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When Is an Insured’s Statement Privileged?

By Peter R. Jennetten

Insurers routinely take statements from their insureds during the course of investigating and defending claims. Those statements are often protected by the attorney-client privilege, even if no attorney is involved in taking the statement. However, not all statements are privileged, and the privileges can be waived.

The Illinois Supreme Court recognized the application of the attorney-client privilege to statements taken by an insurer in People v. Ryan, 30 Ill.2d 456, 197 N.E.2d 15 (1964). After a fatal accident, Della Emberton’s insurance company took a written statement from her. She was later charged with DUI arising out of the fatal accident. Emberton’s attorney in the DUI case obtained a copy of the written statement from her insurer. He refused to produce the statement to prosecutors, citing the attorney-client privilege. The court found that the statement was taken for the purpose of defending Emberton in a future lawsuit, which the insurer was required to do. The court extended the attorney-client privilege to protect the written statement taken by Emberton’s insurer.

It is important to note that this privilege applies in third-party liability cases where the insurer is acting to protect its insured from a claim made by someone else. In first-party claims, the insurer and insured are adverse to each other, and the privilege would not apply. For example, an insured’s statement under oath in an insurer’s arson investigation would not be privileged. A statement given by an insured in support of his property damage claim after a car accident was not privileged. Dari v. Uniroyal, Inc., 41 Ill.App.3d 122, 353 N.E.2d 298 (1st Dist. 1976). A farmer’s statement to his crop insurer regarding the loss of his horseradish crop was not protected by the privilege. Boettcher v. Fournie Farms, Inc., 243 Ill.App.3d 940, 612 N.E.2d 969 (5th Dist. 1993). The farmer’s horseradish crop was damaged while in cold storage. He made a claim with his own insurer, which was denied. He then filed suit against another farmer and the cold storage company. The defendants sought the farmer’s statements to his insurer. The court held that the statements were not privileged because the statements were not taken for the purpose of defending the farmer in a civil action.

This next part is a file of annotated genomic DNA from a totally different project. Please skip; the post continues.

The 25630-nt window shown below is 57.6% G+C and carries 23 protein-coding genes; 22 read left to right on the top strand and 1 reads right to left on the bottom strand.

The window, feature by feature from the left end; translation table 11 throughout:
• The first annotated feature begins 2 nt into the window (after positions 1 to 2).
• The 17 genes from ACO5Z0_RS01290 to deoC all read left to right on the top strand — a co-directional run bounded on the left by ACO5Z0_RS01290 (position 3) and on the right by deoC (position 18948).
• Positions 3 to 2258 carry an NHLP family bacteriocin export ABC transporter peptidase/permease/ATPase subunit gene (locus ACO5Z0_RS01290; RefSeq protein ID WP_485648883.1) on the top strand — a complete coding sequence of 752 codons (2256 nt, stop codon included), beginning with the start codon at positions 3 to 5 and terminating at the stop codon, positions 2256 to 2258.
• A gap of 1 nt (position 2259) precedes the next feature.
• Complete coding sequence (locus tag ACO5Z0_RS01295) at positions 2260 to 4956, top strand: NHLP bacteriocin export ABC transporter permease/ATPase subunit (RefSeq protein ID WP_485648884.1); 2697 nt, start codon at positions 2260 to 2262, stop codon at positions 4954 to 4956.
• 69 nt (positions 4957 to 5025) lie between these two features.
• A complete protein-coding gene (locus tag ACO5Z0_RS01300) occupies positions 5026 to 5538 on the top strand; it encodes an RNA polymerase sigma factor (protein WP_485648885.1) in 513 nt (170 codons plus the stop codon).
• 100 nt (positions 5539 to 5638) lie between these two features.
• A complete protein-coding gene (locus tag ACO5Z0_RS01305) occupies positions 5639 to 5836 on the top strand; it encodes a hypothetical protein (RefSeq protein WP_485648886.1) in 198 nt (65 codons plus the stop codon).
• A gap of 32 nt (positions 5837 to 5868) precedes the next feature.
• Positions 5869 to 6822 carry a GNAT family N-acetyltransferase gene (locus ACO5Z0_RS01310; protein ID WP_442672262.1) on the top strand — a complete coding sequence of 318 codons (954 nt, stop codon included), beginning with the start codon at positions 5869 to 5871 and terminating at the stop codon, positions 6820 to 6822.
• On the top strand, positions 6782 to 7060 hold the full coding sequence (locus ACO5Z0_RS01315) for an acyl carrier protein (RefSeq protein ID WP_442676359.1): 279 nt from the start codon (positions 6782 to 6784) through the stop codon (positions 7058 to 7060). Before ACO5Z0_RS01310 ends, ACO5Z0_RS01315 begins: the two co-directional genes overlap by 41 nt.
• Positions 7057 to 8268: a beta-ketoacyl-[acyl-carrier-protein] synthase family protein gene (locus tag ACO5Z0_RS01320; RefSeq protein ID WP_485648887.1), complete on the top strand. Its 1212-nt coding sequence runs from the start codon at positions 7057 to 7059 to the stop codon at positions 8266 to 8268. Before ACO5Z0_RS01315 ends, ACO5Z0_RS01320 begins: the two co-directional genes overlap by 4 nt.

The Illinois Supreme Court recognized an exception to this rule where both of the parties involved are covered by the same insurer and are aware of this fact at the time they give their statements. If both of the insureds know that they are giving statements to an insurer who covers both parties, they do not have a reasonable expectation that the statement will remain privileged. Thus, the privilege does not apply in that circumstance. Monier v. Chamberlain, 35 Ill.2d 351, 221 N.E.2d 410 (1966). Given that insurers now often have separate adjusters handle each claim, the courts may apply the privilege even in this circumstance. However, the case remains good law for now.

The privilege can be waived just like any other privilege. A privilege can be waived by disclosing the statement to others. People v. Ryan, 30 Ill.2d at 461, 197 N.E.2d at 17-18. If the statement is shared with someone other than the insured, the insurer and the defense attorney, the privilege may be deemed waived.

 

Originally published in the Fall 2009 edition of Quinn Quarterly.